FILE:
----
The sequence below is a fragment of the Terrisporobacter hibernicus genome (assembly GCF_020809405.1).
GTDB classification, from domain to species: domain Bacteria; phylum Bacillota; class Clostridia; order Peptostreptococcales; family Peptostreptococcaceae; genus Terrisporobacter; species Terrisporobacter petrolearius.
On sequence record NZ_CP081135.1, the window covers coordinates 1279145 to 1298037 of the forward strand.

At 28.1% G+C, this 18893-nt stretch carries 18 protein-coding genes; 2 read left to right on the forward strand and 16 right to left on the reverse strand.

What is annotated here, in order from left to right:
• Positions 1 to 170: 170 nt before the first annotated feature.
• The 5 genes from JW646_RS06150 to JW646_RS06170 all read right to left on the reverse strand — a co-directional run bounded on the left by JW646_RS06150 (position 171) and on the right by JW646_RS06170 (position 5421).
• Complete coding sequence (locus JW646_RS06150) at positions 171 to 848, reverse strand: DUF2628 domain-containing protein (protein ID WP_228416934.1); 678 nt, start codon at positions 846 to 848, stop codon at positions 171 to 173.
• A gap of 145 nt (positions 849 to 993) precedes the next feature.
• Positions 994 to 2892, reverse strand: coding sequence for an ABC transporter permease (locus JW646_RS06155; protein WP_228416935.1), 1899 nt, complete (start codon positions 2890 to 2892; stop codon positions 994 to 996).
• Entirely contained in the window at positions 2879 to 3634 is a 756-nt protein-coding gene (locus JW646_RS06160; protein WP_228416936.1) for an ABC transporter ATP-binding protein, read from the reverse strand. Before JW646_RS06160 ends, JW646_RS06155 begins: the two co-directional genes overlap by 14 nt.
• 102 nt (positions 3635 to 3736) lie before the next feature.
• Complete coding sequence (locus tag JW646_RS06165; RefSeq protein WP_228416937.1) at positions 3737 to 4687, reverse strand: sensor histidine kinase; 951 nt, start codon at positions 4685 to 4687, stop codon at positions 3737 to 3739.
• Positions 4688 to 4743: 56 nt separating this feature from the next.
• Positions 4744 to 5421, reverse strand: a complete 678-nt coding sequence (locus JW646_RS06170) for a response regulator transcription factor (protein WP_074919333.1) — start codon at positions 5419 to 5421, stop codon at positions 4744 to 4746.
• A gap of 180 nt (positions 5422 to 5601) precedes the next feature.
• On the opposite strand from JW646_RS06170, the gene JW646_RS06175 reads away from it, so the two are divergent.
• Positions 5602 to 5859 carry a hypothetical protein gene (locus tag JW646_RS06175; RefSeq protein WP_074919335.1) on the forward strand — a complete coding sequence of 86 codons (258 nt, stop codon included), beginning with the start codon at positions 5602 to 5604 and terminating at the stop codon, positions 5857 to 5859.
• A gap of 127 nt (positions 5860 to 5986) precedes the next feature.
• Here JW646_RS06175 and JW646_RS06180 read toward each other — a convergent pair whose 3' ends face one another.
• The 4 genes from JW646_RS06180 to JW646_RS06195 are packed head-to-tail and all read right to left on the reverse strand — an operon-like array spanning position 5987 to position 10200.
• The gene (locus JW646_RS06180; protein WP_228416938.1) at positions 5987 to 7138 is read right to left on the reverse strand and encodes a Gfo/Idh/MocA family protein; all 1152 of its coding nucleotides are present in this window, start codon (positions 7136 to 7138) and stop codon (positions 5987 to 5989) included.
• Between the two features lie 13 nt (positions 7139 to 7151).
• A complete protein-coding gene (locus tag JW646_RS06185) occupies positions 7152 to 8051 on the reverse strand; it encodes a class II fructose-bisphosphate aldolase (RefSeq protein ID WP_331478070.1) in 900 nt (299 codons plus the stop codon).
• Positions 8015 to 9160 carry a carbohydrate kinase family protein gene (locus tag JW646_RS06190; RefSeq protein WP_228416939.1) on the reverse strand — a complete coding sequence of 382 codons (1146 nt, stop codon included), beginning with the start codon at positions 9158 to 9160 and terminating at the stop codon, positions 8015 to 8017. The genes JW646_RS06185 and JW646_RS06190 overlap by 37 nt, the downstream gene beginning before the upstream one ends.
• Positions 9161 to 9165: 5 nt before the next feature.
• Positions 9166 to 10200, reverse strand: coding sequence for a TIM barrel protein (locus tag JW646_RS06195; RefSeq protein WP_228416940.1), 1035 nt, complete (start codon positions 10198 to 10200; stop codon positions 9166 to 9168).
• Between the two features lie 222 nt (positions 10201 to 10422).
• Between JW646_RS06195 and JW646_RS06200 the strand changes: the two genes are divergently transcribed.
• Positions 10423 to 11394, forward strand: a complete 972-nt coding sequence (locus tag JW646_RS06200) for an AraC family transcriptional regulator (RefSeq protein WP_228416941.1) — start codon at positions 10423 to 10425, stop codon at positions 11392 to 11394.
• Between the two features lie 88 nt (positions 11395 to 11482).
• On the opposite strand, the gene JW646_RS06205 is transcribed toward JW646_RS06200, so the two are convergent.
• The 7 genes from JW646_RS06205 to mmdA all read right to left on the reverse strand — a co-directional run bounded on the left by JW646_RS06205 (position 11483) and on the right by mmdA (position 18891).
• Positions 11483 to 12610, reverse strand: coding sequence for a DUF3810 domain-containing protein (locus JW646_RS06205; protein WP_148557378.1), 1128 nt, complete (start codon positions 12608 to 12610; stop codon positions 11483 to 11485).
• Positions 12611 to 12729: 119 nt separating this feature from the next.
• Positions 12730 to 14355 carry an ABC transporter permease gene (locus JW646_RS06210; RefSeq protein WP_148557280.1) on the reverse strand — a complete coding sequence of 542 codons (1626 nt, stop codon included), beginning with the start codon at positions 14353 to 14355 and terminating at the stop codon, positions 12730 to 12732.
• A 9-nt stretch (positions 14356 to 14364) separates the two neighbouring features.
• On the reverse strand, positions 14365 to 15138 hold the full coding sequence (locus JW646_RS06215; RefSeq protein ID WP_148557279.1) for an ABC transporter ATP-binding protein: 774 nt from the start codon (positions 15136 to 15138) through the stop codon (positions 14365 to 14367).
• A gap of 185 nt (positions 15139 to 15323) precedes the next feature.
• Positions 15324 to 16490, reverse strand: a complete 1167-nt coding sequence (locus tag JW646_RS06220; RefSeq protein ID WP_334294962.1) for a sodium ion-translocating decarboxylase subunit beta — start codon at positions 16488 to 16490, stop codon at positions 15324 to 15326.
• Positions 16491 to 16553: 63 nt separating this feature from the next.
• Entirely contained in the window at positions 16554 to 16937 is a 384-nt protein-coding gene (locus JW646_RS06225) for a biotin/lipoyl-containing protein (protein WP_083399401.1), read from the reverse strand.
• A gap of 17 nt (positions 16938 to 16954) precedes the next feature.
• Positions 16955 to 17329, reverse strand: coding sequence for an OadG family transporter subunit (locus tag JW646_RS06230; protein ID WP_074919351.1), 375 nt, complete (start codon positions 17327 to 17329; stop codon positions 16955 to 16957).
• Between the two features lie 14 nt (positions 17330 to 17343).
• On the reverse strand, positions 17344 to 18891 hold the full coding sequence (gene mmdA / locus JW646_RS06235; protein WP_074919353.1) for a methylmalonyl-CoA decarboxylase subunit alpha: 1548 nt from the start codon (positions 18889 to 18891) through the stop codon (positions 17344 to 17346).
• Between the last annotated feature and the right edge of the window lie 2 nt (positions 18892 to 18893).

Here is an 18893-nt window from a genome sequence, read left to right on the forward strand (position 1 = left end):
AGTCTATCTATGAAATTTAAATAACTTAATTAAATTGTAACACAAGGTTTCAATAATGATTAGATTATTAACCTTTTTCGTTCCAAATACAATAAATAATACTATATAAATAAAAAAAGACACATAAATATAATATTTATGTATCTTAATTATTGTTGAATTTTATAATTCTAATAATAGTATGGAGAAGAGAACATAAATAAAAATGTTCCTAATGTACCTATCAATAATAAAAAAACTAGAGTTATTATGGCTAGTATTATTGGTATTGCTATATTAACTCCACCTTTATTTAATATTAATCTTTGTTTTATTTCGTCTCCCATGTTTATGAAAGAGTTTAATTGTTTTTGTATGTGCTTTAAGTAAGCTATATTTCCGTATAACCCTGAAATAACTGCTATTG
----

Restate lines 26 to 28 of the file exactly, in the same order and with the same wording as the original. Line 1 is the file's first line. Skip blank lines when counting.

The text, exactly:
• Positions 9161 to 9165: 5 nt before the next feature.
• Positions 9166 to 10200, reverse strand: coding sequence for a TIM barrel protein (locus tag JW646_RS06195; RefSeq protein WP_228416940.1), 1035 nt, complete (start codon positions 10198 to 10200; stop codon positions 9166 to 9168).
• Between the two features lie 222 nt (positions 10201 to 10422).